Skype can be a good test of commitment. If someone agrees to talk to you on Skype but is then a no-show, you can bet they’ll drop out later.
Google your contributors – you never know what you might turn up that might be relevant. If your applicant has some kind of public profile it’s important to research them. Read articles, watch videos… it depends on the project, but for TNTS and Sister you should really know the people you’re pitching.
Get a photo
A photo really helps you get a sense of someone. It doesn’t mean picking the prettiest or handsome contributors, it’s just about trying to get a feel for someone.
Beware casting people you know
If you know someone it’s quite hard to know how good they are really. Ask someone else to do the research call.
Keep an eye on your energy
Depending on your personality talking to people can be emotionally exhausting. Stamina is a key quality in good casting. But if you find yourself in a negative place remember that that will colour your point of view of people so take a break. On the other hand, if talking to someone can energise you when you’re exhausted that’s a good sign!
Mental health topics
Get proper advice from BBC’s Editorial Policy on mental health topics. Some quick tips:
- One question worth thinking about is, have they spoken about their experience before publicly?
- It’s worth talking to a mental health charity like Mind for advice.
- You need to make it easy for people to pull out if they’re feeling unsure or unwell. You don’t want to be in a position where you’re tempted to bully someone into staying involved.
Make a wall chart
In big productions, casting APs and researchers will be pitching contributors to producers and execs. This often involves videos cut from Skype calls or self-shot videos. Even if you’re not doing all this it’s important to pitch your first choices to someone else. It forces you to be clear about why you think someone should be in the film and what they’re bringing to it.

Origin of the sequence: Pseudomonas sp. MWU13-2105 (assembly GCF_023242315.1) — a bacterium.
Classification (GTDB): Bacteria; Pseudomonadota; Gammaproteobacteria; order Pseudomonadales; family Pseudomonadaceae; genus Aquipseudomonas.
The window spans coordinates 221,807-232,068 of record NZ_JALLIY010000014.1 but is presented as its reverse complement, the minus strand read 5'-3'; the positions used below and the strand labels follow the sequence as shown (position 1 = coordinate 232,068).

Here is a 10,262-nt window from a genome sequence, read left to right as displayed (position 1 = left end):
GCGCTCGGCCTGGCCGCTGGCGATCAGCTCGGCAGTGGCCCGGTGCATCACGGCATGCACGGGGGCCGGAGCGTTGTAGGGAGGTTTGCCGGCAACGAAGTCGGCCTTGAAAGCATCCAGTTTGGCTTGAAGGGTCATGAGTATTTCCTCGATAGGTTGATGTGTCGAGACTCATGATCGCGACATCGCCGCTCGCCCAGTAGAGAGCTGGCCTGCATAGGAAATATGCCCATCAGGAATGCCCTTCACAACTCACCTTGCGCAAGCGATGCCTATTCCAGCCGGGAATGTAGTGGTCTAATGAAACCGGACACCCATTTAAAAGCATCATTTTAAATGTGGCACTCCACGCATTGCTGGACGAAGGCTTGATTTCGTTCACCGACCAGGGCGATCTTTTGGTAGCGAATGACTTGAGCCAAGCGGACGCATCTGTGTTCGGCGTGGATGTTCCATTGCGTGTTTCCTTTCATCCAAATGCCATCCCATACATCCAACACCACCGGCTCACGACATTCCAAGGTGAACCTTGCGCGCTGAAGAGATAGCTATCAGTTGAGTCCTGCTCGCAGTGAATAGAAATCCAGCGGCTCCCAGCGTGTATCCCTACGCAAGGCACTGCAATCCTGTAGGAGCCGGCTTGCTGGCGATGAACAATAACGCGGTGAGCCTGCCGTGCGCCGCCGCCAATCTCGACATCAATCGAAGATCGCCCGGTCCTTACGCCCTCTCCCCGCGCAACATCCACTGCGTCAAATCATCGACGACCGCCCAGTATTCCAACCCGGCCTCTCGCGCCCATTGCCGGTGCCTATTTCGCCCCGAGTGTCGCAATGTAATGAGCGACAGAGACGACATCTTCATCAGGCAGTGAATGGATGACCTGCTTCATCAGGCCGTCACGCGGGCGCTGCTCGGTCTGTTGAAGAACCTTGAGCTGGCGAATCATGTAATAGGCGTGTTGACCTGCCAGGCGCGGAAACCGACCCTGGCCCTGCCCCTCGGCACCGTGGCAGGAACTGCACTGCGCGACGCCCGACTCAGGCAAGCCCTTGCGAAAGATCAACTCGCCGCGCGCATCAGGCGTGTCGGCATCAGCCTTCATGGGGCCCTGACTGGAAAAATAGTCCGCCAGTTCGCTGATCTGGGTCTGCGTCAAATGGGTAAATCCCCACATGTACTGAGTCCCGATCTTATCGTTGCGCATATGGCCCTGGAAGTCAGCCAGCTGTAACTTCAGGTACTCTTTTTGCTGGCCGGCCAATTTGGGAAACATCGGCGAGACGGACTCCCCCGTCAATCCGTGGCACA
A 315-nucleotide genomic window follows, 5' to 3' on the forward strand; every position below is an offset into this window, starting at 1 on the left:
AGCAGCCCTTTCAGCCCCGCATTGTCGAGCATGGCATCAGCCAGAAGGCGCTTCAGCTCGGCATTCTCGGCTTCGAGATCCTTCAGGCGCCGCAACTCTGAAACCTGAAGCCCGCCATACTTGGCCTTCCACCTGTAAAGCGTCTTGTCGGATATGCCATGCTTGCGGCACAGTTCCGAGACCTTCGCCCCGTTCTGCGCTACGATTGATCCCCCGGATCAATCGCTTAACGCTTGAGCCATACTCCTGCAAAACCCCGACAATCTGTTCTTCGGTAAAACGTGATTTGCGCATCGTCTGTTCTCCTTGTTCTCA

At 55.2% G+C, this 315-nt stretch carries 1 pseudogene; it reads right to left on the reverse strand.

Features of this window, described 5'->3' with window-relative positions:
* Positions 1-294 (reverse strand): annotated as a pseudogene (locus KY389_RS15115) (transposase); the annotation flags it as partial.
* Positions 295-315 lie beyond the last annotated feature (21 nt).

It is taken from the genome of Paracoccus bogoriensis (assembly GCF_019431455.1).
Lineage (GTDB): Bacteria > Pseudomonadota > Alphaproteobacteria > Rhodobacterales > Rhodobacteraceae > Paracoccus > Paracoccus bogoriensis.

At this point you A+ people only! No second-best. No weak candidates. No not-quite-sure people. You should be excited about these people.
None of these are reasons to cast someone:
- You had a long chat with them and you feel bad that you might have wasted their time
- You don’t want them to hate you
- You don’t want them to be disappointed
- They already believe (for some reason) that they’re coming
- They “tick boxes”
- There’s no harm in having extra options in the edit
Sooner is better
The sooner you drop someone who’s not A+ the better. You think it’s awkward now, wait until you’re filming with them and they’ve told all their friends about it and you don’t feature them in the edit because they’re a bit naff.
Let people down
E.g. I’m very sorry about this but unfortunately we’re not currently able to use you for the filming on Thursday. I really enjoyed speaking to you but because we’re trying to get the right balance of experiences, my producer has opted to use other people this time. However, if you’re still interested I’d like to keep in touch in case something changes. [We also expect to do films on other topics in the coming weeks, if you’re still interested I can add you to an email list to let you know about topics as they come up.]
How to organise your shoot day and how to get the best out of contributors is such a big topic, I’m going to post about it separately another time. For now please remember:
Try and have a few people in your back pocket for when someone drops out, which WILL happen. This is one of the main reasons I filmed with 4 pairs of people on Things Not To Say, as with 3 pairs I can still cut a film, but with 2 it’s pretty impossible.
5. Aftercare & Publishing
It’s good practice if you can send people a quick note after filming to say thank you. This is especially important if you’re doing anything about mental health.
Encourage people to share the film
If you’re targeting a community, the people in your film can really help seed it out once its published. This is a good chance to thank them. I say something like:
“Hello _____ ! So after a *lot* of editing – it was so hard to cut down all your great contributions down to just 4mins! – the film is finished: [links]
Obviously it’s so hard to cover everything about a topic in a short amount of time but we’re really excited about the final film and hope it can reach a big audience. If you’re about to share it on any social accounts or know any Facebook groups or email lists that might promote it, we’d be really grateful. (Pretty please!)
Thank you again so much for all your help!”
Remember your applications
One part of being a producer for online video is that marketing is now part of your job. You can’t just “post and hope”. So it’s a good idea to save all the applications you get so you can send them the video once it’s finished.